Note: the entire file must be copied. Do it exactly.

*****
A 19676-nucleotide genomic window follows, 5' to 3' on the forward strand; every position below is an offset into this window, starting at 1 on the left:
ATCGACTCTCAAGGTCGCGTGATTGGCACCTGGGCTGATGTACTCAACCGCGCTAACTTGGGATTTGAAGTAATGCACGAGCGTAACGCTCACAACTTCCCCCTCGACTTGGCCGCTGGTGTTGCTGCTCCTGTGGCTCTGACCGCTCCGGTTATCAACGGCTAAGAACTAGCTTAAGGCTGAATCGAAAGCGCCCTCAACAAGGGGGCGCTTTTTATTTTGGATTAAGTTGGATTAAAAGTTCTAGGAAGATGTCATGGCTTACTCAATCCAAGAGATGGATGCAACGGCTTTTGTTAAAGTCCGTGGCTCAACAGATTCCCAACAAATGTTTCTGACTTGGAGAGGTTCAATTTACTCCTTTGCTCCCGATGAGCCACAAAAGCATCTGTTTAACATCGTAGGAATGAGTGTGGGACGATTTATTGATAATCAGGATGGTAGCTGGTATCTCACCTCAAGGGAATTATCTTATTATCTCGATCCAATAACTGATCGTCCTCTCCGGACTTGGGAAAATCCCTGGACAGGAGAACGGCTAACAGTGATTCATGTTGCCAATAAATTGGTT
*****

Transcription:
A 19676-nucleotide genomic window follows, 5' to 3' on the forward strand; every position below is an offset into this window, starting at 1 on the left:
ATCGACTCTCAAGGTCGCGTGATTGGCACCTGGGCTGATGTACTCAACCGCGCTAACTTGGGATTTGAAGTAATGCACGAGCGTAACGCTCACAACTTCCCCCTCGACTTGGCCGCTGGTGTTGCTGCTCCTGTGGCTCTGACCGCTCCGGTTATCAACGGCTAAGAACTAGCTTAAGGCTGAATCGAAAGCGCCCTCAACAAGGGGGCGCTTTTTATTTTGGATTAAGTTGGATTAAAAGTTCTAGGAAGATGTCATGGCTTACTCAATCCAAGAGATGGATGCAACGGCTTTTGTTAAAGTCCGTGGCTCAACAGATTCCCAACAAATGTTTCTGACTTGGAGAGGTTCAATTTACTCCTTTGCTCCCGATGAGCCACAAAAGCATCTGTTTAACATCGTAGGAATGAGTGTGGGACGATTTATTGATAATCAGGATGGTAGCTGGTATCTCACCTCAAGGGAATTATCTTATTATCTCGATCCAATAACTGATCGTCCTCTCCGGACTTGGGAAAATCCCTGGACAGGAGAACGGCTAACAGTGATTCATGTTGCCAATAAATTGGTT